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South China Sea

Duterte reopens South China Sea oil exploration amid Beijing talks

Philippines takes step toward joint projects with China despite maritime dispute

Philippine President Rodrigo Roa Duterte holds a news conference on Oct. 14.  (Photo courtesy of the Presidential Communications Operations Office)

MANILA -- Philippine President Rodrigo Duterte has allowed the resumption of oil and gas exploration in the South China Sea amid talks with Beijing on possible joint exploratory efforts.

Philippine Energy Secretary Alfonso Cusi on Thursday said Duterte approved lifting a moratorium on energy exploration that was imposed in 2014 amid Manila's arbitration case against Beijing over their territorial claims in the South China Sea.

Duterte, who assumed the presidency over a week before Manila won the case, opted to forge close economic ties with China rather than pressing the verdict.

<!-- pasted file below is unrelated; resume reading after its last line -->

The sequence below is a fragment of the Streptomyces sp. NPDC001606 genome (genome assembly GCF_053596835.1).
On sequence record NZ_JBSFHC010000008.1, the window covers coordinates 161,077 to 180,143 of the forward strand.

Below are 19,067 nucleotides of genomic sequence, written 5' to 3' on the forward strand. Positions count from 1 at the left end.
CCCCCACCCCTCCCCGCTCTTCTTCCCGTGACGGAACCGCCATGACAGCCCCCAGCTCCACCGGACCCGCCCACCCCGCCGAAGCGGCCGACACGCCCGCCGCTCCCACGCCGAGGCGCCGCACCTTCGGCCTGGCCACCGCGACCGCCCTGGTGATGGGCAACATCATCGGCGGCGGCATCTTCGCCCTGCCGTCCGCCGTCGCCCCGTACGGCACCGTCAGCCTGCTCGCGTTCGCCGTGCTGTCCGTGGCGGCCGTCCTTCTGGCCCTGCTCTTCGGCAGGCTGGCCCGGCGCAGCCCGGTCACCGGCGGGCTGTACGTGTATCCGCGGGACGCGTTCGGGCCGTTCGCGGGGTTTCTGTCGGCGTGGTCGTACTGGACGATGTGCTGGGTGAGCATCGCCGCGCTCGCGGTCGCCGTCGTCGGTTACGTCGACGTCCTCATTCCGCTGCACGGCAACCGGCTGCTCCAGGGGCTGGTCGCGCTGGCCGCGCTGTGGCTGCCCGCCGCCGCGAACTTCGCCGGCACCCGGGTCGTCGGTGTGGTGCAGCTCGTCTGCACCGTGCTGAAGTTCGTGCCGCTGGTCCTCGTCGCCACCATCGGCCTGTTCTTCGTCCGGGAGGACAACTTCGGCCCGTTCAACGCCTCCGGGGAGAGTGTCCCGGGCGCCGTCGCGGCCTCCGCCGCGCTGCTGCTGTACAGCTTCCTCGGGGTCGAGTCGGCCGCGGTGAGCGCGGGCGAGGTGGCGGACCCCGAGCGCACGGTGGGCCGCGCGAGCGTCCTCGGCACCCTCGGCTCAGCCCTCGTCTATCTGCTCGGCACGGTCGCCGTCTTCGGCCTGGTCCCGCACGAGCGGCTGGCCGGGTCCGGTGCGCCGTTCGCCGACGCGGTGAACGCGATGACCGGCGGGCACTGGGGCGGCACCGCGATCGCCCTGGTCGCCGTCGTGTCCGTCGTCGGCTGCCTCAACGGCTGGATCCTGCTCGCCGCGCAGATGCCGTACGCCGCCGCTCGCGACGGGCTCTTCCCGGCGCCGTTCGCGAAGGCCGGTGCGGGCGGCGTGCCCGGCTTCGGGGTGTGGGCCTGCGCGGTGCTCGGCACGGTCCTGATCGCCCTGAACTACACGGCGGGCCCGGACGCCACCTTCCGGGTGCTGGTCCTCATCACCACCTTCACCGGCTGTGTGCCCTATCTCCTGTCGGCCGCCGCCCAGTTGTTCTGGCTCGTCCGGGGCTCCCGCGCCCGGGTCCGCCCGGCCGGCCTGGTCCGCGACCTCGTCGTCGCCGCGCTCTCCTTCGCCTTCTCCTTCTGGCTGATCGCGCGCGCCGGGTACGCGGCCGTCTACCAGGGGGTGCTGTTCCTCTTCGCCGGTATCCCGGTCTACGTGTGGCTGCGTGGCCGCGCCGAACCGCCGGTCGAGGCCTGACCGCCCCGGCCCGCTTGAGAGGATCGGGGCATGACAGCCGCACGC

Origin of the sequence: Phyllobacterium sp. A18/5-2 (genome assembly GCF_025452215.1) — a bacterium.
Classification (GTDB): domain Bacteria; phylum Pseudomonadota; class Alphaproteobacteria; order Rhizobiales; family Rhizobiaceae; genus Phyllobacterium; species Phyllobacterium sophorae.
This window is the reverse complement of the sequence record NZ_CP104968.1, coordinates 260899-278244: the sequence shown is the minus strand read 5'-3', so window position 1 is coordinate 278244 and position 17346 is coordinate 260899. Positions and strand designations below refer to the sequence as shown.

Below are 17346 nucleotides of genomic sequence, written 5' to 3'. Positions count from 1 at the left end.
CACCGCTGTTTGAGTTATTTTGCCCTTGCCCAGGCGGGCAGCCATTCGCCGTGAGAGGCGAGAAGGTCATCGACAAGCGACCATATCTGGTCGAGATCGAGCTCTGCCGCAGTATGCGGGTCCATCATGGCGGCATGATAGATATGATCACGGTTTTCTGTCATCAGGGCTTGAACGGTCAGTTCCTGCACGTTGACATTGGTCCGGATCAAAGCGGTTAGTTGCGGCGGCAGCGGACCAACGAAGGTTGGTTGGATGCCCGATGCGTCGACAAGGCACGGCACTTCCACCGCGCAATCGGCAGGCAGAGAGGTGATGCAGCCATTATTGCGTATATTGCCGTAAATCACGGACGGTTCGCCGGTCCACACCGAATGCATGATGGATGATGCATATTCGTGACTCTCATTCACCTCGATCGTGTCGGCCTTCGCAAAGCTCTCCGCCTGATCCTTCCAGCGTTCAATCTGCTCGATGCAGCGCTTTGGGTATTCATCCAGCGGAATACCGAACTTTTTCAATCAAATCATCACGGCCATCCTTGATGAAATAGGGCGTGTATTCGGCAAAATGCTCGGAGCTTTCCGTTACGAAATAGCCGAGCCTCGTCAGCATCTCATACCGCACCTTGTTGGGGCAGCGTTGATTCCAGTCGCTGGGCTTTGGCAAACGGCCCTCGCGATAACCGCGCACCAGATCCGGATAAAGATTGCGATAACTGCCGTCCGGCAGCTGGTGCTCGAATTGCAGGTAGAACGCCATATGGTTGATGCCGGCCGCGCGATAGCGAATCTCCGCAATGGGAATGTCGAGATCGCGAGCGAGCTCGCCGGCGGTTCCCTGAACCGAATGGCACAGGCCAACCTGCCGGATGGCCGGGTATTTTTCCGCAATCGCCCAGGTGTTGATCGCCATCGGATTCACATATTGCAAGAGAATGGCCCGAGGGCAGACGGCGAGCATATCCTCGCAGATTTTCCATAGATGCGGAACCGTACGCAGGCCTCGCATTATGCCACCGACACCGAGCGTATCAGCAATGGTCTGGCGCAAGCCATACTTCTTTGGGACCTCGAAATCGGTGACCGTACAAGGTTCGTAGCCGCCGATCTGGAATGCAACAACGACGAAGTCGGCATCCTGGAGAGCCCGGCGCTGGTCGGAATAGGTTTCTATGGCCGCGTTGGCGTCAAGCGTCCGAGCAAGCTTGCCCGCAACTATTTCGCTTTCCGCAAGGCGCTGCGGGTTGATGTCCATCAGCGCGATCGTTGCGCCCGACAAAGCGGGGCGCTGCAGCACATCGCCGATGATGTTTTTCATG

Duterte has allowed the resumption of activities in the areas covering Service Contracts 59, 72 and 75. These contracts are operated by state-owned Philippine National Oil Company-Exploration, Forum and PXP Energy, respectively. Forum is a unit of PXP, which is controlled by the group of Filipino businessman Manuel Pangilinan.

Cusi said the lifting of the moratorium "was arrived at in good faith and with full regard of the ongoing negotiations between the Philippines and China, and Forum Ltd. and the China National Offshore Oil Corp."

"With the impending depletion of our natural gas reserve in Malampaya, it is the department's position that there is an urgent imperative to resume exploration, development and production activities within our EEZ [exclusive economic zone] to ensure continuity of supply of indigenous resources in the country," Cusi said.

Brunei, Malaysia and Vietnam also have overlapping claims in the South China Sea.

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